Character leveling and progression tend to be lumped into the category of game systems that make the average MMO gamer’s socks go up and down. That is, when they’re not as front-loaded and full of grind as what awaits unsuspecting players in Star Wars Battlefront.

The core game has 50 levels specific to multiplayer advancement, and while you can still earn some credits during other game modes, none of the others outside of multiplayer will have any direct impact on your leveling progress. At present I’m perhaps 1-2 matches away from hitting rank 20, and apart from a few new cards or traits I might eventually want to pick up, I’ve basically unlocked everything I’m interested in possessing at this point.

That leaves me with 30 levels of… what to look forward to?

At the high end, the potential unlocks are purely cosmetic. Unless I wake up one day and decide that I really, really want to play as a female twi’lek during missions on the side of the rebels, the progression system in Battlefront is pretty much 30 levels of fluff for me at this point.

Given how simple builds are to wrap your head around and manage, coupled with the disparity of worthwhile unlocks in the mix, I’m left wondering why Battlefront needed to ship with a full 50 levels when it could have been reduced to something more reasonable like 25 or 30. And while it might be easy to assume that the logic behind this will become clear once the “expansions” are released, the need to avoid spoilers for the upcoming Star Wars film have left a massive wall of blanks waiting to be filled in.

While I’m personally not a fan of day one “season pass” offerings for content I don’t even know if I’ll want yet, that is a much bigger topic best left for a rainy day. One thing I would note for now, however, is that I don’t see the value of pushing the “expansions” so heavily in the Battlefront client when you give players zero incentive or reasoning for making the purchase.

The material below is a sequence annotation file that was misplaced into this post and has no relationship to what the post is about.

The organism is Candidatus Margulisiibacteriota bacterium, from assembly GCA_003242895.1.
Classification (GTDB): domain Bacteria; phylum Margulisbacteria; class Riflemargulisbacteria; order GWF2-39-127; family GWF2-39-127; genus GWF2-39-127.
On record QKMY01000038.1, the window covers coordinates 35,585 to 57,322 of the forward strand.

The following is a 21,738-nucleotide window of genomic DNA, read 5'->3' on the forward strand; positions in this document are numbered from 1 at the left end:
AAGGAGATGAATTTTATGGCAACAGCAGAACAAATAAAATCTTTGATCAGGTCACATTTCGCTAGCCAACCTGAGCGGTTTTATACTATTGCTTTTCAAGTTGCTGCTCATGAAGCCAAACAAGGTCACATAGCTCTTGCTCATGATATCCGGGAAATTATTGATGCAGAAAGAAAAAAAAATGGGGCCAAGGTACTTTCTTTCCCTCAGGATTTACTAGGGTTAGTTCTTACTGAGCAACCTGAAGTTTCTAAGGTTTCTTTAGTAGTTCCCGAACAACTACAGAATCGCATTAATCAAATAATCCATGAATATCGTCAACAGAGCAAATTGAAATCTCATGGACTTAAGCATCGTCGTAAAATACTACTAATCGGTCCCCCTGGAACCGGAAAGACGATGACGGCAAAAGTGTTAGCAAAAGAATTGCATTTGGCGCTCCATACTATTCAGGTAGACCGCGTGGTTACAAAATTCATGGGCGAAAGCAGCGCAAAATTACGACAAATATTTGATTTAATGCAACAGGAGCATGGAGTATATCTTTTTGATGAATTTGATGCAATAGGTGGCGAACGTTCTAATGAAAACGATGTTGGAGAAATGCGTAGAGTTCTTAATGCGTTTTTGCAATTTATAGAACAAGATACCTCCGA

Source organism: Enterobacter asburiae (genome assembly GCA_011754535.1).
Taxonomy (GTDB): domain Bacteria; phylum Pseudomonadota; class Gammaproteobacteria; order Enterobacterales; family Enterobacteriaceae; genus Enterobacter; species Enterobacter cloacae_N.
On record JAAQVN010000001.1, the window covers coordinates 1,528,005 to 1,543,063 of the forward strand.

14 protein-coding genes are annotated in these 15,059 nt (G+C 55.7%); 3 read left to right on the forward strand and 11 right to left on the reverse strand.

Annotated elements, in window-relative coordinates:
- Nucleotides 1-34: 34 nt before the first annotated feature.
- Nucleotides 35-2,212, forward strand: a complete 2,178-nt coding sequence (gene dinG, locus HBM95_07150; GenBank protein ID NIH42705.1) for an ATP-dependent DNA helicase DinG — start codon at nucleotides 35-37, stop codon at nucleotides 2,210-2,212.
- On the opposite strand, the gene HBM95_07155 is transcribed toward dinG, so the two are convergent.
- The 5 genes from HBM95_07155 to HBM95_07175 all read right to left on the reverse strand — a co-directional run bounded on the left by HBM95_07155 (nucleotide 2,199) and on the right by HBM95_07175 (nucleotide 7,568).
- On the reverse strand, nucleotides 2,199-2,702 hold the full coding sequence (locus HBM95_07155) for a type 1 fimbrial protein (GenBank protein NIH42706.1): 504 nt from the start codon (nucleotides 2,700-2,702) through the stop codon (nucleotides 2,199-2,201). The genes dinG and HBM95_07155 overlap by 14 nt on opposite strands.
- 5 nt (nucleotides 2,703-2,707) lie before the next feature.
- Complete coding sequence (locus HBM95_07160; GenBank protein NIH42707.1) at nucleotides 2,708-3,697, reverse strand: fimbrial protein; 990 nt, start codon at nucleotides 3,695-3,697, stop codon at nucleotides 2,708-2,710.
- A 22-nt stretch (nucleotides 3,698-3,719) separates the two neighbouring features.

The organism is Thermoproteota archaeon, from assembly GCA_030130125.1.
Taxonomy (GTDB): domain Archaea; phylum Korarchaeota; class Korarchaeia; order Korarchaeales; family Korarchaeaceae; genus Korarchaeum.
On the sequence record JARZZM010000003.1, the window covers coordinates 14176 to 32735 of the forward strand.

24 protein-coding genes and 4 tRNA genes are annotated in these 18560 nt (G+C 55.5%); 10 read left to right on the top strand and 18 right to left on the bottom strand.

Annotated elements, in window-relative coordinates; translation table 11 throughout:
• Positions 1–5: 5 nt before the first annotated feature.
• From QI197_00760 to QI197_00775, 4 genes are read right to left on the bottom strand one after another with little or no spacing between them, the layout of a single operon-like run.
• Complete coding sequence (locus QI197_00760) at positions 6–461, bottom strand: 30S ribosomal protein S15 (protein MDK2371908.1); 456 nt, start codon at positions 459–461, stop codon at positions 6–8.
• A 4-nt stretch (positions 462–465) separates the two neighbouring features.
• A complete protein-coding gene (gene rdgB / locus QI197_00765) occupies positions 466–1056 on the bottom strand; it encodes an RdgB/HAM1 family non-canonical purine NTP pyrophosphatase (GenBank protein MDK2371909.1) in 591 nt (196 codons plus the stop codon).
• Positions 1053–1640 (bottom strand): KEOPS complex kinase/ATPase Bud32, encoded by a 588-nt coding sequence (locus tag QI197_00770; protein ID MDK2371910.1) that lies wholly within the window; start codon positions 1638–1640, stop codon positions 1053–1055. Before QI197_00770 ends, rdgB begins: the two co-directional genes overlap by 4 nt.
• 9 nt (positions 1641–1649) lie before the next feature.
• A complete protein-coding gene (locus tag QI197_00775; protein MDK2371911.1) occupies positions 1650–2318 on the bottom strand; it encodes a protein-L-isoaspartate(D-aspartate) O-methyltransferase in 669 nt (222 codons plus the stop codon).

Leveling Awards Offensive Combat Prowess, Punishes Smart Defense

I’m a huge fan of objective-based gameplay in modern shooters. Recent entries like Nexon’s Dirty Bomb have been staples in my Steam diet over the past few months, and the same mindset permeates my existence in things like World of Warcraft’s battlegrounds.

While many gamers focus on things like K/D and win/loss ratios, my primary focus tends to be on any objectives present on a given map. On the surface, I would consider this to be one of Battlefront’s greatest strengths. In other words, most multiplayer modes factor in some form of PvE objectives or control / capture mechanic which is right up my virtual alley. And given my playstyle, it’s not uncommon for me to lead the charge for my team when it comes to earning top marks for focusing on objectives.